4. Communication, Collaboration and Community Building In constructivism, collaboration is an important part of the knowledge construction process. Working on problems and tasks with at least one other learner provides the environment for the necessary dialogue to challenge and form emerging concepts and ideas. Learner collaboration reflects the development and publishing of textual content as ongoing, dynamic and community dependent. The two-person or three-person team approach was used in this course as well as in in the Webster University class, Constructivism and Technology (2009). Wiki textbooks enable instructors and students to build a community of learners. Using a wiki textbook provides instructor and students an opportunity to reinforce the value of social learning emphasized in constructivism (Barton, 2004).
  5. Authentic (real-world) learning and assessment. Constructivism stresses that learning be in the real-world context rather than in the isolation of the classroom or ivory tower. Traditional textbooks and even some wiki textbooks could also be remote and isolated from authentic experiences. However, authoring wiki textbook chapters places students into the authentic publishing arena. The audience of their writing is not just their instructor or their classmates, but the real-world audience of peers, other professionals and experts, the WikiBook editors. Adhering to writing standards, WikiBook publishing guidelines, and digital ethics standards elevates the professionalism of the writing assignment. With the work is subject to immediate publication, public critique and review, the writing process becomes a living interaction in coauthorship and professional writing, editing and publishing enterprise.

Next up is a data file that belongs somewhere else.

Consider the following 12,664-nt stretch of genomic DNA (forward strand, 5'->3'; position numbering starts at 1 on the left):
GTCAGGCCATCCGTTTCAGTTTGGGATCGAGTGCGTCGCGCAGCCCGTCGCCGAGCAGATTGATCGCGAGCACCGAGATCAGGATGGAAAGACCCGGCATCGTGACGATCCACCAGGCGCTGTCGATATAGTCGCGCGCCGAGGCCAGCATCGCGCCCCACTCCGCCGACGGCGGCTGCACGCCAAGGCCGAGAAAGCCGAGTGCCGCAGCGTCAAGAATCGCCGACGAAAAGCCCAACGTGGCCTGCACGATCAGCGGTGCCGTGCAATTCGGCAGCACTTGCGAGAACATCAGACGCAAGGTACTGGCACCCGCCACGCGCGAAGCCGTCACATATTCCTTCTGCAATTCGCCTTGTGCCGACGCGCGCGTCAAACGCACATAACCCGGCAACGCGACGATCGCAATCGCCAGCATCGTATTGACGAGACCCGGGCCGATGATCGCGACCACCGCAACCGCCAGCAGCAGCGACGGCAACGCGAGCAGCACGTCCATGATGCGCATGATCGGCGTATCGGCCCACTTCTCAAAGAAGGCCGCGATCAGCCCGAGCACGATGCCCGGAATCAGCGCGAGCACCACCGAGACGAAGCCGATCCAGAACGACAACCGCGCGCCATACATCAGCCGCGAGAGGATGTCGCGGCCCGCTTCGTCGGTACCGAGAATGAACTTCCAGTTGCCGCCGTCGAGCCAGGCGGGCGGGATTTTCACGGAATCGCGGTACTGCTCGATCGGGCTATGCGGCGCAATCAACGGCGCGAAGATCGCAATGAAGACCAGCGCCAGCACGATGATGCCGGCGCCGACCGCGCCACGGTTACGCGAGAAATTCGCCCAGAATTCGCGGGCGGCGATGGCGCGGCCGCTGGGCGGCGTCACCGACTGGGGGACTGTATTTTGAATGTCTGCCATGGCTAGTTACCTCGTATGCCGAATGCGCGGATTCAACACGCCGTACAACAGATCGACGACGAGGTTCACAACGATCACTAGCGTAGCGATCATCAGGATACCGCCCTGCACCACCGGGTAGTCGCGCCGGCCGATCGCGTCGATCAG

6. Embedded interactive technologies Various new social web tools provide interactive and communication capabilities that support the constructivist classroom. These technologies include wikis, blogs, podcasts, video and audio blogs, and social networking (e.g. ning, Facebook, Twitter). The WikiBook used in this course allows open viewing and editing of the chapter contents by anyone who can access the web.
  7. Student initiative and responsibility. Student initiative and responsibility are supported in constructivist classrooms. The team approach to WikiBook chapter authoring structures team members to coordinate their efforts on the authoring of the chapter and the chapter quiz. Completion of the chapter and the grading of the quiz items are dependent on each team member fulfilling their role assignments.

Conclusion[edit | edit source]

Wiki textbook authoring supports constructivist pedagogy in many ways. It goes beyond lecture notes, quizzes, and charts and graphs. Wiki textbooks provide support for interaction as students collaborate in their research, write, edit, and publish. They share knowledge with the general public as well as with classmates. Wiki textbook authoring enables students to assess themselves while collaborating, creating, researching, reading, and writing. From the research they do, students are inspired to develop multiple literacies and both critical and creative thinking skills.